For those in good health and that have access to a high deductible health plan, I recommend getting into a HDHP and maxing out your HSA every year.

I have done this consistently since it was first offered and now have $69,000 saved specifically for medical. So far I have been able to cover all my medical expenses out-of-pocket, letting the HSA funds stay invested and grow. I expect to have $125K – $150K triple tax-protected saved by the time I retire in 5 years.

Gene Roberts

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The Child IRA Hack

By putting $20 a week in a Child IRA from birth until their 19th birthday, never putting another dime into the account, that child will have over $2 million by retirement…

The problem is, the Child IRA as a retirement vehicle doesn’t exist yet. Lawmakers are calling for expansion, but under current laws, in order for minors to save, they need to have earned income.

– Chris Carosa MBA, Contributing Editor to Fiduciary News and author of From Cradle to Retirement: The Child IRA.

[I actually found this one in a press release, and was SO EXCITED to hear about the Child IRA until I realized it wasn’t a thing, haha… But of course you can still stash away money for your kids in your own brokerage accounts to replicate this idea any time you choose :) Or if they’re old enough to work and earn money on their own, help them open up their own Roth IRA!]

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The Motivational Milestone Hack

Since you share all the time, I wanted to share with you our latest milestone:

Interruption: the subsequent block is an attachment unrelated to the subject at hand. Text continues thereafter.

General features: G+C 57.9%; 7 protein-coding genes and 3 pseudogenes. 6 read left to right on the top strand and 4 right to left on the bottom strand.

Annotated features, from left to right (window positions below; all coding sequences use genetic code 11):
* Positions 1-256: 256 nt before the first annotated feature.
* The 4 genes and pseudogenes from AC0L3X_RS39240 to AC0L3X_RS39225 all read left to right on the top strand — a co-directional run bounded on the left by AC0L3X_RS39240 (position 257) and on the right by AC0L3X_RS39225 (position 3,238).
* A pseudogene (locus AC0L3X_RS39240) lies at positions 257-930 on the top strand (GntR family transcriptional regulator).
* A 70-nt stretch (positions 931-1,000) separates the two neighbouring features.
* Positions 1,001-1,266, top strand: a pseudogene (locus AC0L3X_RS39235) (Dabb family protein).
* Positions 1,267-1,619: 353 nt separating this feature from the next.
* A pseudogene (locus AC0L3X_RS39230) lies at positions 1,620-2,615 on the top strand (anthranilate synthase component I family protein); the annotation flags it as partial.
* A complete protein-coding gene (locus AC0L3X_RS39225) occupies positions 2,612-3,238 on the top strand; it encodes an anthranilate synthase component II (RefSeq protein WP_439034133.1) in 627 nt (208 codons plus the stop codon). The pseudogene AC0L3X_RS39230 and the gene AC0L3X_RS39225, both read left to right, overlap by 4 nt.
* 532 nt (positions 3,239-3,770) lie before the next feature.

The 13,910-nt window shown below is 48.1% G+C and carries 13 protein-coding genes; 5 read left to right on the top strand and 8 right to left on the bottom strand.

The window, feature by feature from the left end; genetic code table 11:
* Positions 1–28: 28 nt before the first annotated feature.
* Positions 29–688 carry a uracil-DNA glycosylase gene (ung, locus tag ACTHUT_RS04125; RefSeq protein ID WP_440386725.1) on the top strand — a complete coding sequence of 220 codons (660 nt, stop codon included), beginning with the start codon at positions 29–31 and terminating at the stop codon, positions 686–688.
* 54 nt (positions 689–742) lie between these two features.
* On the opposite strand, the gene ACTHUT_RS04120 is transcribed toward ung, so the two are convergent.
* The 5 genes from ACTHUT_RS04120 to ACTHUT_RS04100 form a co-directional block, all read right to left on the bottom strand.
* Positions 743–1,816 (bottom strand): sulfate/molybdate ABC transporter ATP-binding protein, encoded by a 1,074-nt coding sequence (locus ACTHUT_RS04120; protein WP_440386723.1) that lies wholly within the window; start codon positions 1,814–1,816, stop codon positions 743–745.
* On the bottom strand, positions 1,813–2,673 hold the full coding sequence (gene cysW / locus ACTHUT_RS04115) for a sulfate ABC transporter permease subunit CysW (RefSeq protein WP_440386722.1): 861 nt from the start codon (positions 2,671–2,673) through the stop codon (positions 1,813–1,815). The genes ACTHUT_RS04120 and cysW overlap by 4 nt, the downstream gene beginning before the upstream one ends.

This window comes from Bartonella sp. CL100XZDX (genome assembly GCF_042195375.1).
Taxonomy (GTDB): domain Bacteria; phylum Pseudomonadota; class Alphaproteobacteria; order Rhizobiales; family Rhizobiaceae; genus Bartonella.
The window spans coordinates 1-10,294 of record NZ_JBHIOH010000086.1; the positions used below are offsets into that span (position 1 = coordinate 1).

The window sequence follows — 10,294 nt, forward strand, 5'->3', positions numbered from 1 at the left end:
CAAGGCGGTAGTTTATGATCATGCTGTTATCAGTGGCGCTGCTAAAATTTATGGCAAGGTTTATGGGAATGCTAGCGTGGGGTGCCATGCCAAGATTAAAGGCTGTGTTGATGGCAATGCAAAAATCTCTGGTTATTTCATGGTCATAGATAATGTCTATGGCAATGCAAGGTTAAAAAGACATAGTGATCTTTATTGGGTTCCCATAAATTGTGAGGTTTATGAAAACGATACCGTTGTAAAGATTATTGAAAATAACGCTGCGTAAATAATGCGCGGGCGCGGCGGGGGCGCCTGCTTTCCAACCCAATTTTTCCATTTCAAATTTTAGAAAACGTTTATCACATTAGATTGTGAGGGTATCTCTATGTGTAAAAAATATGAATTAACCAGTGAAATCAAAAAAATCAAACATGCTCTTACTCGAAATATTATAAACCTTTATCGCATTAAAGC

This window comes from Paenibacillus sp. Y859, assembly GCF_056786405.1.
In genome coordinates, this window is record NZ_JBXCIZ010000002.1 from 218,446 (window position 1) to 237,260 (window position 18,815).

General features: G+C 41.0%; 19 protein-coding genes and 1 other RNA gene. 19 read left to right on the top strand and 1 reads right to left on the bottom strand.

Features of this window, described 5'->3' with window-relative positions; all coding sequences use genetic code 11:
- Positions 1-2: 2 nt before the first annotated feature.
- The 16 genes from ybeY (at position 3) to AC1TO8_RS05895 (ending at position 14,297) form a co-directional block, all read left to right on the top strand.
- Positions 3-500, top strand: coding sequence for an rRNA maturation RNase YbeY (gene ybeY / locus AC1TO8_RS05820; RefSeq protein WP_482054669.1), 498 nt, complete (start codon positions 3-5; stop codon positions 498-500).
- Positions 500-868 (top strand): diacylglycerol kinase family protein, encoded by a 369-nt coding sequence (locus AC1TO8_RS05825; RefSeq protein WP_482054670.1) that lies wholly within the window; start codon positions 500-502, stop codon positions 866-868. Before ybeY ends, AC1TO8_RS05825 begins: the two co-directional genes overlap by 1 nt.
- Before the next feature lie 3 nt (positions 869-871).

milestone alert

(1,700,000 NIS is about $469,251)

As you can see this is sent from myself to myself. I actually have an automated system which checks my google spreadsheet to see if a milestone is crossed, and then sends an email to alert me of it :)

Here’s a google doc I put together which explains how to set it up if you’re interested:

– Yaacov

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The New Camry Hack

This is not your conventional hack, but it’s working out for me. I drove a used truck for around 12 years. I put aside imaginary car note payments each month while I drove the truck. I was then able to buy a NEW Camry LE (basic model) May 2016. It was so NEW it was on the SHOWROOM FLOOR! In addition to a rebate (they were selling them like hot cakes with rebate) I haggled, paid cash for Camry. I have since recouped my costs. Camry only has 30,000 miles! My plan – if all goes well – is to drive the Camry for 12 – 14 years. – Shane

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The Smaller House Hack

Here’s one of my philosophies about home size: it is nice for everyone to have their own space, but the larger the house, the less integrated a family can be and the more stuff can accumulate. Smaller space forces more interaction between family members. People lived for centuries in very small spaces – the idea of everyone needing their own bedroom is a relatively modern (last 30-40 years) idea.

There are some good resources regarding smaller house size – and outfitting them with higher priced, thoughtful features: Sarah Susanka’s The Not So Big House book series and site (), and Carmella Rayone’s family of five complete with three boys lives in a 665 sf house ()

The smaller the house, the smaller the operating expenses and repair costs and the better the location you can afford. – Libby

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The Cottage Hack